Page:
Next here on NEWSROOM, an appeal denied for the second woman charged with killing Kim Jong-un's half brother. We'll have the very latest from the courtroom in Malaysia.

Stand by.


HOWELL: A frantic scene to tell you about at a school near Sao Paolo, Brazil. Police say the two former students, inspired by the 1999 Columbine shooting in the United States, that they opened fire on Wednesday, killing five students and two school officials before then killing themselves. At least 10 others were injured.

[01:45:01] Before the school shooting, police say that one of the gunmen shot and killed his uncle at a car rental agency where they stole a vehicle. Venezuela's information minister says that the countries power grid is completely restored now. And CNN teams on the ground say that power is back in many places throughout the capital of Caracas.

But not everywhere. Much of the country has been in the dark now for six days. And for others, water is still a problem. Residents in one state posted video of pitch-black water -- look at that -- coming through their faucets.

The local mayor blames human error and says crews are working now to clean up the pipes.

In Malaysia, the trial for one of two women charged with killing the half brother of North Korean leader Kim Jong-un has resumed. It comes after charges against the second woman were suddenly dropped earlier this week.

Our Ivan Watson has been following this story at the court house and is in Kuala Lumpur. And Ivan -- where do things stand now?

IVAN WATSON, CNN SENIOR INTERNATIONAL CORRESPONDENT: Well, there was a very visibly distraught Vietnamese woman named Doan Thi Huong, the key suspect in this murder trial after the prosecutor rejected an appeal to have the murder charges that she is facing dropped.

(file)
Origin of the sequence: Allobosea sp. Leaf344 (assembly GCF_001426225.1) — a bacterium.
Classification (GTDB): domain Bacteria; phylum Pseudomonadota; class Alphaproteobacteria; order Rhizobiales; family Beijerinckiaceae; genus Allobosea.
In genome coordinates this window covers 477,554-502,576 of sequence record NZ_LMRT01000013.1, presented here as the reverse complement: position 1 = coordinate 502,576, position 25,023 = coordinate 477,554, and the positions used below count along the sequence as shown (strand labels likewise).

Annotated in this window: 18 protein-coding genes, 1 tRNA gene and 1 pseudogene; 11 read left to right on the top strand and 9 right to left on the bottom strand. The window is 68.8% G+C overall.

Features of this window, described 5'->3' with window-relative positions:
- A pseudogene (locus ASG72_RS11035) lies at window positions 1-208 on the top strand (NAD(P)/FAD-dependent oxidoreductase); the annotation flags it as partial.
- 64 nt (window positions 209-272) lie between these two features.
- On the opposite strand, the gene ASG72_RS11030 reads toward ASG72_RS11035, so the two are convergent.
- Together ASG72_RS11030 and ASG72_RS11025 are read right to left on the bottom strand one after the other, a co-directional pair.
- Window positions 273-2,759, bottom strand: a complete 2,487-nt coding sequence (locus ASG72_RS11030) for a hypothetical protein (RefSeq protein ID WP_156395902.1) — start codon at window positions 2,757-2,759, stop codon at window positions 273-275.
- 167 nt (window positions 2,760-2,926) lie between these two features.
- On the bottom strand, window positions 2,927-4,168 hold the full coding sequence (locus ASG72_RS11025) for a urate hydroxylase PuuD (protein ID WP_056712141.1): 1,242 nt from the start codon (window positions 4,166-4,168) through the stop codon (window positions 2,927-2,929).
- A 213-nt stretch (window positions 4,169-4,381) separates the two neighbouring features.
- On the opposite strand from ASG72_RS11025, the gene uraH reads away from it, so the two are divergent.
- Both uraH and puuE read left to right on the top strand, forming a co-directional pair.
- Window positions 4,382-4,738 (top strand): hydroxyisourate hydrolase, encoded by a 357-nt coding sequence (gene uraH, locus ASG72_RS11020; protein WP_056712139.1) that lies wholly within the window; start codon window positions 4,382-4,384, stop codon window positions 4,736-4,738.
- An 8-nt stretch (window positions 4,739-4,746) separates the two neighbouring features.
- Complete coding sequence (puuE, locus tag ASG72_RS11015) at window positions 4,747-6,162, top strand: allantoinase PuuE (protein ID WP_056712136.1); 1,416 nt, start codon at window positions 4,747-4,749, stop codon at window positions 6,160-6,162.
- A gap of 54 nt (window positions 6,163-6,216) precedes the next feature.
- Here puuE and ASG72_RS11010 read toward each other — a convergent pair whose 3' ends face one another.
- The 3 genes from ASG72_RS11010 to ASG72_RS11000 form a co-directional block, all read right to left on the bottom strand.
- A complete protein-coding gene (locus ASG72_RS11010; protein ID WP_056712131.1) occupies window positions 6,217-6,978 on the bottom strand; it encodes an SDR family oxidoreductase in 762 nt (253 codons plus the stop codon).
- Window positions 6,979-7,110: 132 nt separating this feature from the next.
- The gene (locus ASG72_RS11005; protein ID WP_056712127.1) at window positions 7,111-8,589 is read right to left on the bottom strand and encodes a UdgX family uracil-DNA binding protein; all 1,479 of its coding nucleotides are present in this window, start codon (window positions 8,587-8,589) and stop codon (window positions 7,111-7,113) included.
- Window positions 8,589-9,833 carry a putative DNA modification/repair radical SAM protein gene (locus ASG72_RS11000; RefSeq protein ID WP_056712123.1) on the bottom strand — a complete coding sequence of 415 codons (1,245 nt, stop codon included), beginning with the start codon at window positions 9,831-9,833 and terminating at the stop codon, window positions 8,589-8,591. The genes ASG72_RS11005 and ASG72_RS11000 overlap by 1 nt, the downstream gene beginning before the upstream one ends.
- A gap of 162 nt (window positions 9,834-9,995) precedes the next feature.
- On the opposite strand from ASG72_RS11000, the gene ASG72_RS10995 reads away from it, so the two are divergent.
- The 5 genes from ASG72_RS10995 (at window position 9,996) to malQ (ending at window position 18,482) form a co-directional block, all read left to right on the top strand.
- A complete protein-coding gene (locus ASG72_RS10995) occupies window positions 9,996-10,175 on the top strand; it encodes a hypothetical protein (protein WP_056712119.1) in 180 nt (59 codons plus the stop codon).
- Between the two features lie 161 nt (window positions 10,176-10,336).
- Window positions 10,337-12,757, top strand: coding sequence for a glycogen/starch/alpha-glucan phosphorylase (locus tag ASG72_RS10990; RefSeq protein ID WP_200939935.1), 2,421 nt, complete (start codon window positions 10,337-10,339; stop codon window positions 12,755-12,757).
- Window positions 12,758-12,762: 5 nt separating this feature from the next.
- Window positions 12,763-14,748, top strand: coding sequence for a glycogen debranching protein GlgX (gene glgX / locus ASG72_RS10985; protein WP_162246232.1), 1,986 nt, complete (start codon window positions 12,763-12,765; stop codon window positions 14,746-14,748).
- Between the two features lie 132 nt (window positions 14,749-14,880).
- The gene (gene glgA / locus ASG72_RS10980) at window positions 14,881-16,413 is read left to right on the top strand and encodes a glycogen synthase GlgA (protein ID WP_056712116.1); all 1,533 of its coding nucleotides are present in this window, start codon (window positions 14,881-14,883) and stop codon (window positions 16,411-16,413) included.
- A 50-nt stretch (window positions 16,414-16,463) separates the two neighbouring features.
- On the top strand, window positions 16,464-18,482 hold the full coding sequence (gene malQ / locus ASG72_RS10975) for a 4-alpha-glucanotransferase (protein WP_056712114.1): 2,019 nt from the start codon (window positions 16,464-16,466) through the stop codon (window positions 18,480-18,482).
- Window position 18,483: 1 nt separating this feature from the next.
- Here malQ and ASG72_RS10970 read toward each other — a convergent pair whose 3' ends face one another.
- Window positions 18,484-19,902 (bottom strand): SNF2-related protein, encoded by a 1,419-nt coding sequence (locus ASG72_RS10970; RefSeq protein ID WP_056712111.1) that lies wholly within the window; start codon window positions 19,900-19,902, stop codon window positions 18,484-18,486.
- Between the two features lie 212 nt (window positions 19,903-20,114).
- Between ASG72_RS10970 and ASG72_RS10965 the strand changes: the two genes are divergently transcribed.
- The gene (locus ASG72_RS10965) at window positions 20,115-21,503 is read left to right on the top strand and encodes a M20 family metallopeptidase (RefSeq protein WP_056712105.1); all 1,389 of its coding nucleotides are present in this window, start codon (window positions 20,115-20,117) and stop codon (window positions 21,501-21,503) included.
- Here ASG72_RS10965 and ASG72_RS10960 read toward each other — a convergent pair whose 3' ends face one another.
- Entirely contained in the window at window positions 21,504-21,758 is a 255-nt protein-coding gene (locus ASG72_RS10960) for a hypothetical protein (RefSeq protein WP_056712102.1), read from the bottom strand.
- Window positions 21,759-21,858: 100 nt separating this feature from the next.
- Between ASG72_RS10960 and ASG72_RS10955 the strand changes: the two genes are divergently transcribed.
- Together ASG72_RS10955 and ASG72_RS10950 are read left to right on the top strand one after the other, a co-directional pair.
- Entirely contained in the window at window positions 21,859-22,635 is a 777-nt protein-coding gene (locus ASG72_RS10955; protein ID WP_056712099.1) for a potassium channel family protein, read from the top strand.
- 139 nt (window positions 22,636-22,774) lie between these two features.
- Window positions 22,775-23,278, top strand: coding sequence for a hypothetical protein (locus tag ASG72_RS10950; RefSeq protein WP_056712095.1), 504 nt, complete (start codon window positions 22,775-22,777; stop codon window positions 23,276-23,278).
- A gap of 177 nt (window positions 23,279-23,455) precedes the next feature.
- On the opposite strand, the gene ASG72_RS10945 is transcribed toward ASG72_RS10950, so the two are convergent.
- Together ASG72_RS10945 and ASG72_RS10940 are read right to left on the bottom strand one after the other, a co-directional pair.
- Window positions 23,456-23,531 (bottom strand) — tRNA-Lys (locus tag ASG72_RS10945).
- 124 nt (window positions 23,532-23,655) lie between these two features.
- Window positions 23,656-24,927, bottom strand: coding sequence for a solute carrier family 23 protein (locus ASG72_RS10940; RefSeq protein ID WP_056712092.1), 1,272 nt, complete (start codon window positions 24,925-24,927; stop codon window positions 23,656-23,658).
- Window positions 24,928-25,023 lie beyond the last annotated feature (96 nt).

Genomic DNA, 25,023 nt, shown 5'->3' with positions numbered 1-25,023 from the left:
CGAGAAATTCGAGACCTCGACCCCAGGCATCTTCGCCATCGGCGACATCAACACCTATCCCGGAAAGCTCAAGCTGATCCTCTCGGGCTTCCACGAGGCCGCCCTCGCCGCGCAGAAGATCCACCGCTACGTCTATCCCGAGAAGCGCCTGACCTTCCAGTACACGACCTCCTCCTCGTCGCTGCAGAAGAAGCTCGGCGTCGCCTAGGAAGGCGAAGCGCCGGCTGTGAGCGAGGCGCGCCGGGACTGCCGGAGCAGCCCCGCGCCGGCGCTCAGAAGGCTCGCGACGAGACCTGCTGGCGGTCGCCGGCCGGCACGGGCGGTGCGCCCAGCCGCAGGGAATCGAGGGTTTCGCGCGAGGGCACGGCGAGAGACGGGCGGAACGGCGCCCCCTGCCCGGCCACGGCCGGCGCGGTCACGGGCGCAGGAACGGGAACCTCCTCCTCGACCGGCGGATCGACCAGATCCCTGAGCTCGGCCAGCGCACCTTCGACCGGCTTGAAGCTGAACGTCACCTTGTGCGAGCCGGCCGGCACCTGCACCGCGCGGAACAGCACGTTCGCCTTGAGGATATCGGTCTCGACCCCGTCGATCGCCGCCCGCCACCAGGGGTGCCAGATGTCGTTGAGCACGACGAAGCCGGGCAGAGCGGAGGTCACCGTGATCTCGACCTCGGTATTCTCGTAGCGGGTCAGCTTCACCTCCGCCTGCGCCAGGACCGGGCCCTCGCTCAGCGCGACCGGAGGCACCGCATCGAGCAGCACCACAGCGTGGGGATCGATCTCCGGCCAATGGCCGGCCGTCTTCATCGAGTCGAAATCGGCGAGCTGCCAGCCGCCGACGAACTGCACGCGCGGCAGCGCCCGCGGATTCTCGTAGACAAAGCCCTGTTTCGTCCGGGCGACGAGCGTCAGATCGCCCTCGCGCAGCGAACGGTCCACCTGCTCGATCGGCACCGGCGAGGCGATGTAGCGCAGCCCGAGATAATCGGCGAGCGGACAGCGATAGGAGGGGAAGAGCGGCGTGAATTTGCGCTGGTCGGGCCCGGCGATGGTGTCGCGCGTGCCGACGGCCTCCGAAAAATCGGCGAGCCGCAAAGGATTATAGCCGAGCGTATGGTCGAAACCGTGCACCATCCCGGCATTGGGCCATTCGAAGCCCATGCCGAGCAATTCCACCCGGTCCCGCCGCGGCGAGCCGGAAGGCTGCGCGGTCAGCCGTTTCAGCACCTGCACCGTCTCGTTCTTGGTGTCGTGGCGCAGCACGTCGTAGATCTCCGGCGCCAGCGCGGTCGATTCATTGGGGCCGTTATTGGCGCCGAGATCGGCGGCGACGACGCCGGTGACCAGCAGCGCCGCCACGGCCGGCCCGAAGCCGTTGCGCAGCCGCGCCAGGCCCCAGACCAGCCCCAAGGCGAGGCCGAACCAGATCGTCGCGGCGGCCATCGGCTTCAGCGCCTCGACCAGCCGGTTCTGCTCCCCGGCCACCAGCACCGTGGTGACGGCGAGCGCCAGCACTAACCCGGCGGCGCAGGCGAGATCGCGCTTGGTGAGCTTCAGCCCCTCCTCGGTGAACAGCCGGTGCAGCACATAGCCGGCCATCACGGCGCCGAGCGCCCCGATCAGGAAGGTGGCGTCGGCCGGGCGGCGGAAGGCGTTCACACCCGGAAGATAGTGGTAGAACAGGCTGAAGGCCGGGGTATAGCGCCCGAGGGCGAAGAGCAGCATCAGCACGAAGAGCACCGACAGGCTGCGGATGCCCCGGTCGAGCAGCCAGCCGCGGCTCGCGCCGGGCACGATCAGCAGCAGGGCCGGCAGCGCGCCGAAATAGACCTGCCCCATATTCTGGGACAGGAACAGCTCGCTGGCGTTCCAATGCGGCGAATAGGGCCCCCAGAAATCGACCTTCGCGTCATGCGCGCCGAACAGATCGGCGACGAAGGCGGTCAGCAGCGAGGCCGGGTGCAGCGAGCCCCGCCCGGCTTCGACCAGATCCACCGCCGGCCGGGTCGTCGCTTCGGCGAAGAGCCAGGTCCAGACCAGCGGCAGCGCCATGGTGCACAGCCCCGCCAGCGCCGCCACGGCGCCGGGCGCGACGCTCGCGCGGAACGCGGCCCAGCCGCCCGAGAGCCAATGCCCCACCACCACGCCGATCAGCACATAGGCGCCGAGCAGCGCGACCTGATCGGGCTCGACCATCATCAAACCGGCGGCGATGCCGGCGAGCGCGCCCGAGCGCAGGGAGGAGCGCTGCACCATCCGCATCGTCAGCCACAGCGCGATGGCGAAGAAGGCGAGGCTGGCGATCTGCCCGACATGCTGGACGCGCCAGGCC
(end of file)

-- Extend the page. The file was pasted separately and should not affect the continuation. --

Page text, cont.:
So in the courtroom, she wept. She was crying. She was clasping the hands of the Vietnamese ambassador in the courtroom. After the brief hearing and her defense testimony has now been postponed by a judge until April 1st on humanitarian grounds, because she argued that she was ill. And he ruled that she was not mentally or physically fit to take the stand.

The Vietnamese government has been lobbying hard to try to get this suspect released and to escape the threat of a possible death penalty if she is found guilty.

And I caught up with the Vietnamese ambassador and asked him about this. Take a listen.


WATSON: Mr. Ambassador -- are you disappointed (ph) today?


WATSON: And how did she look to you when you spoke with her>

QUYNH: She's nervous and weak. And I advised her to keep good hands.


WATSON: Now the defense made the case to try to release Doan Thi Huong after another key suspect, an Indonesian woman named Siti Aisyah was abruptly released on Monday from the same courtroom and is already back safe and sound in Indonesia. That came apparently as a result of direct lobbying, George, on behalf of the Indonesian government, which argued that she was not guilty, that she believed she had been participating in some kind of a reality TV prank show at the time when the half brother of the North Korean dictator, Kim Jong-nam was poisoned in Kuala Lumpur Airport in February of 2017.

And these two women, or at least somebody that appeared to be them, were caught on security cameras apparently involved in smearing the poisonous substance on the victim's face -- George.

HOWELL: Ivan -- there is this theory that is out there, that both of the women were somehow scapegoats to all of this.

WATSON: and that is exactly what the defense attorney said today. That North Korea has made this Vietnamese woman a scapegoat in this brazen assassination that took place in the main international gateway to Malaysia.